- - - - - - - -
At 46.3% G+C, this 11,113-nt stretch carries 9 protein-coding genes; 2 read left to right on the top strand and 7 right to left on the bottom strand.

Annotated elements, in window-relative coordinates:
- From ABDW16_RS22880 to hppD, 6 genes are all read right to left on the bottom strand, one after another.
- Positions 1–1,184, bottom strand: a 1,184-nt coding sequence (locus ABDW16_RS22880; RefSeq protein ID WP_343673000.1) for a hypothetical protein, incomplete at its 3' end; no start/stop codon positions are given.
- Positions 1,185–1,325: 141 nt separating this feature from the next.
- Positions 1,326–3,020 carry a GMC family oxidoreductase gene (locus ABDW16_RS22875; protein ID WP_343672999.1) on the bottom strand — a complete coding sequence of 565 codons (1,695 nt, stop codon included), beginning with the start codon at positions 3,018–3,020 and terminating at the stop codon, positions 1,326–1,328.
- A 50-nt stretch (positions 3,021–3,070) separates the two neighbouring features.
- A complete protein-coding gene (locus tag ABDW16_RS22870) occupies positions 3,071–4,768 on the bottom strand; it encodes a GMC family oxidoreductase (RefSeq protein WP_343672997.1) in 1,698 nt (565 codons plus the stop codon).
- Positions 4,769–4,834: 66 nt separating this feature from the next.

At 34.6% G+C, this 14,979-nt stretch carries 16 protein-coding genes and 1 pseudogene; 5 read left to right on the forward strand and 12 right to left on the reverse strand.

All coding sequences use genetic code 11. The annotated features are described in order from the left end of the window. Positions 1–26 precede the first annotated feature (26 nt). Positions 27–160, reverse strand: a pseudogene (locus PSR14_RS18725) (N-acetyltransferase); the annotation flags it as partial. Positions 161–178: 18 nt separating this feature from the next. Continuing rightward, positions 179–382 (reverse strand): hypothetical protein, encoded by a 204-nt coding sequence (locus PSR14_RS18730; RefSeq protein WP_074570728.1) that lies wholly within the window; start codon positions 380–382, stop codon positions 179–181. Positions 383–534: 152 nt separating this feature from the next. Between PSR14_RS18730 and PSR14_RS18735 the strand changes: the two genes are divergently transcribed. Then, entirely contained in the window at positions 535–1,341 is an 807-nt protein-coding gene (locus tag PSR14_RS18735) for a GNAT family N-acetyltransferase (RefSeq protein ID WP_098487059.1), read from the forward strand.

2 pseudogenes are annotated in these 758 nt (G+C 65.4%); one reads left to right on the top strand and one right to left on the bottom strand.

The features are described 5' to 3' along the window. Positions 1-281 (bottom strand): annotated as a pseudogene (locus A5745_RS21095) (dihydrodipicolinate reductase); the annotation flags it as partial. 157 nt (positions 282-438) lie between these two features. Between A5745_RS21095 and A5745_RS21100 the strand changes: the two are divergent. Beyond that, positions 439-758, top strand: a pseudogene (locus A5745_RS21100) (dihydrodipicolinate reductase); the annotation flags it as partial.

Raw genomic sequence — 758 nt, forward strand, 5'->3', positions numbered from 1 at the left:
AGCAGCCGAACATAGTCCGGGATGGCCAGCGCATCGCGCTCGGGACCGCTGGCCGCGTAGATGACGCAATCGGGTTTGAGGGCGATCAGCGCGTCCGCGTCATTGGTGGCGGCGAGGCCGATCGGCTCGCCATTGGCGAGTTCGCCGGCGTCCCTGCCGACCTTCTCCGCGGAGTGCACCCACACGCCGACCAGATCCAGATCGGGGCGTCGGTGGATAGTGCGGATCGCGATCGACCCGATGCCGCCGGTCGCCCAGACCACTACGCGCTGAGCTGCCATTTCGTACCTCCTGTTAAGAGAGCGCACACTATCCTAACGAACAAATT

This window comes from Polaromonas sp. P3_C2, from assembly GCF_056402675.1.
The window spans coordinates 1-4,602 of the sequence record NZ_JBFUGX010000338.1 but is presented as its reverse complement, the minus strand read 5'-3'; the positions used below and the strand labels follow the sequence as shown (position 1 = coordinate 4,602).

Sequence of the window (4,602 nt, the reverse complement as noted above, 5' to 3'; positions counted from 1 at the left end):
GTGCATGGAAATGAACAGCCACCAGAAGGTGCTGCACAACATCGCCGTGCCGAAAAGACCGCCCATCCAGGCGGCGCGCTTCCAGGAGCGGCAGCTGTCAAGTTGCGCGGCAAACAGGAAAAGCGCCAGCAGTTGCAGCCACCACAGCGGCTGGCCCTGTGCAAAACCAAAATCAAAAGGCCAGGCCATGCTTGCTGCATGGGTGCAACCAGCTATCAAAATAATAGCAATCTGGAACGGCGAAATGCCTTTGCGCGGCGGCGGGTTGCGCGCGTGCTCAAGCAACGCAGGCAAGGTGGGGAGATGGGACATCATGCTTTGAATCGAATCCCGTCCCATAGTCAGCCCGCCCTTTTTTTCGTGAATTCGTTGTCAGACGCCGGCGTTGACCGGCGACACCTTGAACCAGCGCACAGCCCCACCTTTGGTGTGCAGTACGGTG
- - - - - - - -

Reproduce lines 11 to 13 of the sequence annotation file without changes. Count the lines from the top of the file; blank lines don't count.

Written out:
All coding sequences use genetic code 11. The annotated features are described in order from the left end of the window. Positions 1–26 precede the first annotated feature (26 nt). Positions 27–160, reverse strand: a pseudogene (locus PSR14_RS18725) (N-acetyltransferase); the annotation flags it as partial. Positions 161–178: 18 nt separating this feature from the next. Continuing rightward, positions 179–382 (reverse strand): hypothetical protein, encoded by a 204-nt coding sequence (locus PSR14_RS18730; RefSeq protein WP_074570728.1) that lies wholly within the window; start codon positions 380–382, stop codon positions 179–181. Positions 383–534: 152 nt separating this feature from the next. Between PSR14_RS18730 and PSR14_RS18735 the strand changes: the two genes are divergently transcribed. Then, entirely contained in the window at positions 535–1,341 is an 807-nt protein-coding gene (locus tag PSR14_RS18735) for a GNAT family N-acetyltransferase (RefSeq protein ID WP_098487059.1), read from the forward strand.

2 pseudogenes are annotated in these 758 nt (G+C 65.4%); one reads left to right on the top strand and one right to left on the bottom strand.

The features are described 5' to 3' along the window. Positions 1-281 (bottom strand): annotated as a pseudogene (locus A5745_RS21095) (dihydrodipicolinate reductase); the annotation flags it as partial. 157 nt (positions 282-438) lie between these two features. Between A5745_RS21095 and A5745_RS21100 the strand changes: the two are divergent. Beyond that, positions 439-758, top strand: a pseudogene (locus A5745_RS21100) (dihydrodipicolinate reductase); the annotation flags it as partial.